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In early May, Brussels Airport finally re-opened after being closed for nearly six weeks, following the March terrorist attack that killed sixteen people.
While it will not be back at full capacity until mid-June, the Belgian government sees the re-opening as part of their effort to regain some sense of normalcy after the attacks.
Another part of their efforts is figuring out how to deal with its restive and disgruntled Muslim minority, especially in places like the now-infamous Brussels suburb of Molenbeek. This tiny municipality, measuring less than 2.5 square miles, not only produced the March 22nd attackers, it's also the reason Belgium produces proportionately more ISIS fighters than any other European country.
In recent remarks before the European Parliament, Koen Geens, Belgium's Minister of Justice, told parliamentarians that "In Europe, very shortly we're going to have more practicing Muslims than practicing Christians . . . That is not because there are too many Muslims, it is because Christians are generally less practicing."
Not surprisingly, people, and not just Muslims, took offense at his comments. Belgium's Interior Minister said that Geens was "making an enemy of Islam" and insisted that "the overwhelming majority of [Belgian Muslims] share our values."
Lost in the furor over Geen's comments was the fact that he was talking primarily about secularism and the decline of Christian practice, and values.
Also lost in this conversation over Belgium's future, Islam and its jettisoned Christian heritage, is that the nation has turned euthanasia into a fundamental right. As PBS put it, and everyone already knows, Belgium has "the world's most liberal euthanasia laws." Physician-assisted suicide there isn't limited to the terminally-ill - people with psychiatric illnesses or even children can also be euthanized.
As a member of Belgium's Euthanasia Control and Evaluation Commission told PBS, at the heart of the law is "a respect to individual autonomy." Thus rather than being limited to the terminally ill, the dark practice is available to anyone who sees his or her condition as "hopeless."
And that includes, as we've previously told BreakPoint listeners, children as young as twelve. All that's needed is the approval of two doctors, three in the case of psychiatric patients.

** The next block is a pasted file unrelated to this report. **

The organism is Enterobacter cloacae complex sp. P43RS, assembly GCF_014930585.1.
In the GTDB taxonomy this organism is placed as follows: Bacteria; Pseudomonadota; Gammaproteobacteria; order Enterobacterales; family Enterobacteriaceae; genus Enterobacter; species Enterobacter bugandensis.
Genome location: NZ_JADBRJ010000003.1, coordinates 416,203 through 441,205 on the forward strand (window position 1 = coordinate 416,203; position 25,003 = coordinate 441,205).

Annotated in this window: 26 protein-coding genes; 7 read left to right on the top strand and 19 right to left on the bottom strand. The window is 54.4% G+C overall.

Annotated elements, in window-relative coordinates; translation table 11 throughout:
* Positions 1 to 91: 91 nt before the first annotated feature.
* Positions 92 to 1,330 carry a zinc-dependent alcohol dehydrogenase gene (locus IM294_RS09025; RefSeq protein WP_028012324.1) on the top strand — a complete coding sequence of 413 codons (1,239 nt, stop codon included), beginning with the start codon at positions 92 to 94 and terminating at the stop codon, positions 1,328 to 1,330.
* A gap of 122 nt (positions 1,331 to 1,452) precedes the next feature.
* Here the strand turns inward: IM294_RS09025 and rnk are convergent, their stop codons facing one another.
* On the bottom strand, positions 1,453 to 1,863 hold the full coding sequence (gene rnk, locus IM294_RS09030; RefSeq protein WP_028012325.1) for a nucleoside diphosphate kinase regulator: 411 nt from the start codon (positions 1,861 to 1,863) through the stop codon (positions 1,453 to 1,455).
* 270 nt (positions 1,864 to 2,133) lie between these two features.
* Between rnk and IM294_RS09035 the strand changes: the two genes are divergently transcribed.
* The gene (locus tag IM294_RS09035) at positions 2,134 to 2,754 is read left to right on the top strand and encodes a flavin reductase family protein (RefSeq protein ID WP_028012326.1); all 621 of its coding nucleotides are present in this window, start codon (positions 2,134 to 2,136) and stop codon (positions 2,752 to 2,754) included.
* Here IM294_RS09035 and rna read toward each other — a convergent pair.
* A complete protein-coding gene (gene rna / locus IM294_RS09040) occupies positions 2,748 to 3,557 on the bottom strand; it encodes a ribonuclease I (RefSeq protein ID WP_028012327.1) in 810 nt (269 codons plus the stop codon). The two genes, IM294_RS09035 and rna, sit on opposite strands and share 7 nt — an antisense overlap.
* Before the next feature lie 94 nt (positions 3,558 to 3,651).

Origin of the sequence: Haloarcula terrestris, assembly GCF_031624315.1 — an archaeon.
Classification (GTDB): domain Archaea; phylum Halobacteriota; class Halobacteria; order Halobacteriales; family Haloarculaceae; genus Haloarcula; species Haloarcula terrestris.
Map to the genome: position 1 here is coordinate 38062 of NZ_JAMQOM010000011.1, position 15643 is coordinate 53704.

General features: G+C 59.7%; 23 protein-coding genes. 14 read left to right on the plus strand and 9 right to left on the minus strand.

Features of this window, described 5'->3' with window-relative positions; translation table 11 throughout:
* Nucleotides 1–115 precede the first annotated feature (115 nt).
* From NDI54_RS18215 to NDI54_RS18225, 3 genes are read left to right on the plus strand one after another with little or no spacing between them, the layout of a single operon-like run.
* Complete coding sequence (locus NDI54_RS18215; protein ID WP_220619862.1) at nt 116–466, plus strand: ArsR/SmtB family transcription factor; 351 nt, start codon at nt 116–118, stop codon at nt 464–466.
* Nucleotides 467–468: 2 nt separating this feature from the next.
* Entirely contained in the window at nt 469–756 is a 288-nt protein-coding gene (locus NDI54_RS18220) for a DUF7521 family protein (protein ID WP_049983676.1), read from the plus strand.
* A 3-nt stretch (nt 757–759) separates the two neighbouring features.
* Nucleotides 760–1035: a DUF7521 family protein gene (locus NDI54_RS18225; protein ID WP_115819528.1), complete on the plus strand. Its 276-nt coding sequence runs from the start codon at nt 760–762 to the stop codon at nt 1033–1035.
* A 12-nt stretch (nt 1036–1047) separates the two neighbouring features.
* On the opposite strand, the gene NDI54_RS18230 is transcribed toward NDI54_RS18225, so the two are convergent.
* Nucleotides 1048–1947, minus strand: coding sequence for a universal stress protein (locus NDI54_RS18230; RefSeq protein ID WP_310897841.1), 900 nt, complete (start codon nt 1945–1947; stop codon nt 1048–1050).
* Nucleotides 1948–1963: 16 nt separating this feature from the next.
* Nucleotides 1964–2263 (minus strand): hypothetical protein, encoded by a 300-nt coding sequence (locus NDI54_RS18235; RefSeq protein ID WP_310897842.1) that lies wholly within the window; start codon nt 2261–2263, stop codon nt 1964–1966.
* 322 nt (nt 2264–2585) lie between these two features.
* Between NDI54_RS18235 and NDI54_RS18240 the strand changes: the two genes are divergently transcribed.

By all accounts, Belgium's law, which goes against everything Christianity teaches about the sanctity and dignity of human life, enjoys wide support. While Geens' party, the Christian Democrats, has opposed Belgium's euthanasia regime, their view is a minority one.
The majority view of Belgian elites not only sees euthanasia as an indispensable part of respecting human autonomy, it has laughably convinced itself that the "overwhelming majority" of Belgian Muslims share these secularist values that made euthanizing children not only conceivable but the law.
Now while we've singled out Belgium, it's by no means unique. In fact, it wasn't even the first country to legalize euthanasia. That dubious distinction belongs to the Netherlands. It's also legal in Luxemburg and Switzerland. So-called "right to die" advocates expect other western European nations to follow over the next decade.
In light of this, it's hard to avoid the sense that Europe is committing suicide on multiple levels: first it committed spiritual suicide, turning its back on its Christian heritage. And once this happened, physical suicide wasn't far behind.
And now, the de-Christianized Europeans find themselves ill-prepared to respond to what's going on in places like Molenbeek. Not only that, but as they try to figure it out, they miss the obvious--like if you want your nation to survive, legalizing suicide is not only immoral, it's, shall we say, counter-productive.
Or as Chuck would say, that's what happens when you saw off the branch that you're sitting on.